"Saint Anthony of the Desert says that gaining a brother or sister and winning God are linked. It is not getting them signed up to something or getting them on your side. It is opening doors for them to healing and to wholeness. Insofar as you open such doors for another, you gain God, in the sense that you become a place where God happens for somebody else. God comes to life for somebody else in a life-giving way, not because you are good or wonderful, but because that is what God has done. So if we can shift our preoccupations, anxiety, and selfishness out of the way to put someone in touch with the possibility of God's healing, to that extent we are ourselves in touch with God's healing. So, if you gain your brother or sister, you gain God. . . .
"Some of the most interesting recent research on desert monasticism has been on the significance and understanding of common life among the first generations of monks. The surface pattern of 'running' or 'fleeing' from human contact is much more nuanced than it seems. What is to be learned in the desert is clearly not some individual technique for communing with the divine but the business of becoming means of reconciliation and healing for the neighbor. You 'flee' to the desert not to escape neighbors but to grasp more fully what the neighbor is the way of life for you, to the degree that you put yourself at their disposal in connecting them with God. The unusual community that is the desert monastery of the first generation is not meant to be an alternative to human solidarity but a radical version of it that questions the priorities of community in other contexts. And this remains the most important function of any monastic community today for the church and the wider world alike. . . .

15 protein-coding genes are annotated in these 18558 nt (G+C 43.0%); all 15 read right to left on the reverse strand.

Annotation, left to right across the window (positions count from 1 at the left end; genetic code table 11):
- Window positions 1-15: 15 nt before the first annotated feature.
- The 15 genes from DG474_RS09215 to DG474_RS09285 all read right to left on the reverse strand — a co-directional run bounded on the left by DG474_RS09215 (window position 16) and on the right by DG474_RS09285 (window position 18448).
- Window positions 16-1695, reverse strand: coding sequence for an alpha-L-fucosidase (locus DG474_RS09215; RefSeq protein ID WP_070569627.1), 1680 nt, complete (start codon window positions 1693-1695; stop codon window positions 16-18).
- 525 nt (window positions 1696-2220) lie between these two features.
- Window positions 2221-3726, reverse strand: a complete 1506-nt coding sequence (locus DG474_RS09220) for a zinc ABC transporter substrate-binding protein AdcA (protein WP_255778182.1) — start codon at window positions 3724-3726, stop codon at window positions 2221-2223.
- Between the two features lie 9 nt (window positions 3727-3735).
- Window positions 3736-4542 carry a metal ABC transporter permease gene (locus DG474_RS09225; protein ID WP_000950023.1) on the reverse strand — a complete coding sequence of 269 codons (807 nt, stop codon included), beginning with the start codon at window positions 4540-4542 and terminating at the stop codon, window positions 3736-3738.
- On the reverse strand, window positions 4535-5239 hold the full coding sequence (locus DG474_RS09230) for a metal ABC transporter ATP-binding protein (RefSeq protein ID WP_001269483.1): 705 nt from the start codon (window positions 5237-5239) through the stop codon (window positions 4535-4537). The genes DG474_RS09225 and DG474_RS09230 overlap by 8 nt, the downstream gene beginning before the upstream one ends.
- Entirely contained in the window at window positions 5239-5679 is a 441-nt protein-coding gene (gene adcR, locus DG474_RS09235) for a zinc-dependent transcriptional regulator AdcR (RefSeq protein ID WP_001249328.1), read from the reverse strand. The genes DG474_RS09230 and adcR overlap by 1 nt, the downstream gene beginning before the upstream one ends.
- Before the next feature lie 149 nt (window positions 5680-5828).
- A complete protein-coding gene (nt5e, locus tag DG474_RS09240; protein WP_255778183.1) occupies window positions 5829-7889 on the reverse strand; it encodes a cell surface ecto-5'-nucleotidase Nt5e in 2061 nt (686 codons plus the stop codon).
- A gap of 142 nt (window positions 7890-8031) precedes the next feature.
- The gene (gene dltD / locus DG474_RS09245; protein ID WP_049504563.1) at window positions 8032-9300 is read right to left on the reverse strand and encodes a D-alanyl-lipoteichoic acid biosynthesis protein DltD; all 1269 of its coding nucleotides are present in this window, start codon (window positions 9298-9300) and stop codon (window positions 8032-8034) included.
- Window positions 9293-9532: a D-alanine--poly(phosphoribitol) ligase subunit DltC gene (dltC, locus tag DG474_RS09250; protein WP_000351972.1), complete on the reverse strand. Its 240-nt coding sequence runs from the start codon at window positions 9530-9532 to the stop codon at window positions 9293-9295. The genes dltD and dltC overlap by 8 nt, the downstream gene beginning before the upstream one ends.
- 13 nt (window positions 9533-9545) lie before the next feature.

"The neighbor is our life; to bring connectedness with God to the neighbor is bound up with our own connection with God. The neighbor is our death, communicating to us the death sentence on our attempts to settle who we are in our own terms and to cling to what we reckon as our achievements. 'Death is at work in us and life in you,' as Saint Paul says (2 Cor. 4:12), anticipating the themes of the desert. He is writing about how the apostle's suffering and struggle to make the life of Christ visible in such a way that others are revived in hope. And it is as others discover this life in hope that we receive it too, the gift we could not have expected as we, with such difficulty and reluctance and intermittent resentment, had to learn to let go of our own lives and learn how to attend in love to the neighbor. We love with God when and only when we are the conduit for God's reconciling presence with the person next to us. It is as we connect the other with the source of life that we come to stand in the place of life, the place cleared and occupied for us by Christ."